Students Conduct Bacteria Lab

Jordyn Tarrant, Editor

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In order to better understand how everyday items can harbor potentially dangerous germs, Mrs. Hill’s food sciences class performed a bacteria lab after returning to school from Christmas break. We followed them throughout the process, and these are the results.

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  • Hill sent students out with q-tip and gave them certain objects or places to swab, some of which included door handles, basketballs in the gym, the toilet handle in the boys’ bathroom, cell phones, and kitchen counter tops.

  • After the students completed swabbing each object, Hill rubbed the swab on a gelatin mixture. Over time, bacteria started to grow on this mixture.

  • We went back every couple days to check in and see the progress and bacteria growth. At first, there was no growth.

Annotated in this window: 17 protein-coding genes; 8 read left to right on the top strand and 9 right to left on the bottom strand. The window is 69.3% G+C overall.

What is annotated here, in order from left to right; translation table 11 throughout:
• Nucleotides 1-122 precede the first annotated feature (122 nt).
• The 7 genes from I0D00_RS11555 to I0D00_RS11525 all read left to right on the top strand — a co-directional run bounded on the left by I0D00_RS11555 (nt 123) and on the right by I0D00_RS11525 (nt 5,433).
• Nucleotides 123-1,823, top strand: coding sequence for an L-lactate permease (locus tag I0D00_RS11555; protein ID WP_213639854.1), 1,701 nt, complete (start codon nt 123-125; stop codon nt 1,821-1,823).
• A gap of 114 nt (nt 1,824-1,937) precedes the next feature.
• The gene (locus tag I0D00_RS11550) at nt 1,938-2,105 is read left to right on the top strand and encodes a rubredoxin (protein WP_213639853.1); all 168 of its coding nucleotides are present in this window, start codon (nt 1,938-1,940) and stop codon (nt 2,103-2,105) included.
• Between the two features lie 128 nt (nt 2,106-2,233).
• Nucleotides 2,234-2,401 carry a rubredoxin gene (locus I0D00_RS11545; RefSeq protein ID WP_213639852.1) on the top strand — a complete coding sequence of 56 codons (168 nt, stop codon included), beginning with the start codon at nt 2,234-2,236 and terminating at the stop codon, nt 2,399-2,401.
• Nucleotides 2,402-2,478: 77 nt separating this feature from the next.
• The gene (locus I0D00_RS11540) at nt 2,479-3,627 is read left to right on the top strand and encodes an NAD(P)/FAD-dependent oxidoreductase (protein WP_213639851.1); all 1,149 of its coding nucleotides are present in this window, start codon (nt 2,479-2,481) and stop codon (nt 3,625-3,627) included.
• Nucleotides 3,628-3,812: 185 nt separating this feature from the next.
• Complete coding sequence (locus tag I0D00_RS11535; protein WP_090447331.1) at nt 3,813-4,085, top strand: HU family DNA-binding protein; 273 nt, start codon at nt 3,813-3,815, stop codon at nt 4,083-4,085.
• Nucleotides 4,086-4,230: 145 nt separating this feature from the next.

• "Some of the door handles and counter tops haven't been cleaned in around three weeks, it will be interesting to see how this lab turns out," Hill said. She has done this lab in the past, but this is her first year preforming it at the high school.

  • Although the first few days yielded no results, after the gelatin sat over a long weekend, changes began to show.

  • The kitchen counter tops grew the most bacteria by far. The results of the lab were surprising, as many students don't take the time to think about how dirty certain surfaces can be.

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